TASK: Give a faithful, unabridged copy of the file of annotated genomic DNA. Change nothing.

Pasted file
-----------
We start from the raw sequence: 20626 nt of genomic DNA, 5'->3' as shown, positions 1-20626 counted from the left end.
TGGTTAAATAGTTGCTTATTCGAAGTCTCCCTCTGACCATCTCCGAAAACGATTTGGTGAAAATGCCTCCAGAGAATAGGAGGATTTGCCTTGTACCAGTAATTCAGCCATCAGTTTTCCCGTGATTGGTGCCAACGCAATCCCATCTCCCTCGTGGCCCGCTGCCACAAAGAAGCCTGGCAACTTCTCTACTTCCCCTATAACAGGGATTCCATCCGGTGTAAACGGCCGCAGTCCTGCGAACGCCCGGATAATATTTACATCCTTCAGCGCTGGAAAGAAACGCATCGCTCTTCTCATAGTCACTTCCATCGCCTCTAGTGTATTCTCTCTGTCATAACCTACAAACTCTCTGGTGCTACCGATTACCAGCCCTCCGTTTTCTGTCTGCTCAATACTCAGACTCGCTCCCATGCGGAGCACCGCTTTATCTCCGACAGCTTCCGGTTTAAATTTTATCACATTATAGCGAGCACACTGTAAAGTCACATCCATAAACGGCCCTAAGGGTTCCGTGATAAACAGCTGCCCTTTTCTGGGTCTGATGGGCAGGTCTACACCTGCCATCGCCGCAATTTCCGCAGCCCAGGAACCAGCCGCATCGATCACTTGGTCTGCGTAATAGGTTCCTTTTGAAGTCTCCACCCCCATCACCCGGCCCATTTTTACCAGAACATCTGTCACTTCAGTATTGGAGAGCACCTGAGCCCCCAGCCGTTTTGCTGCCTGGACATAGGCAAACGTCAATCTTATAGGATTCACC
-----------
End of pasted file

We start from the raw sequence: 20626 nt of genomic DNA, 5'->3' as shown, positions 1-20626 counted from the left end.
TGGTTAAATAGTTGCTTATTCGAAGTCTCCCTCTGACCATCTCCGAAAACGATTTGGTGAAAATGCCTCCAGAGAATAGGAGGATTTGCCTTGTACCAGTAATTCAGCCATCAGTTTTCCCGTGATTGGTGCCAACGCAATCCCATCTCCCTCGTGGCCCGCTGCCACAAAGAAGCCTGGCAACTTCTCTACTTCCCCTATAACAGGGATTCCATCCGGTGTAAACGGCCGCAGTCCTGCGAACGCCCGGATAATATTTACATCCTTCAGCGCTGGAAAGAAACGCATCGCTCTTCTCATAGTCACTTCCATCGCCTCTAGTGTATTCTCTCTGTCATAACCTACAAACTCTCTGGTGCTACCGATTACCAGCCCTCCGTTTTCTGTCTGCTCAATACTCAGACTCGCTCCCATGCGGAGCACCGCTTTATCTCCGACAGCTTCCGGTTTAAATTTTATCACATTATAGCGAGCACACTGTAAAGTCACATCCATAAACGGCCCTAAGGGTTCCGTGATAAACAGCTGCCCTTTTCTGGGTCTGATGGGCAGGTCTACACCTGCCATCGCCGCAATTTCCGCAGCCCAGGAACCAGCCGCATCGATCACTTGGTCTGCGTAATAGGTTCCTTTTGAAGTCTCCACCCCCATCACCCGGCCCATTTTTACCAGAACATCTGTCACTTCAGTATTGGAGAGCACCTGAGCCCCCAGCCGTTTTGCTGCCTGGACATAGGCAAACGTCAATCTTATAGGATTCACC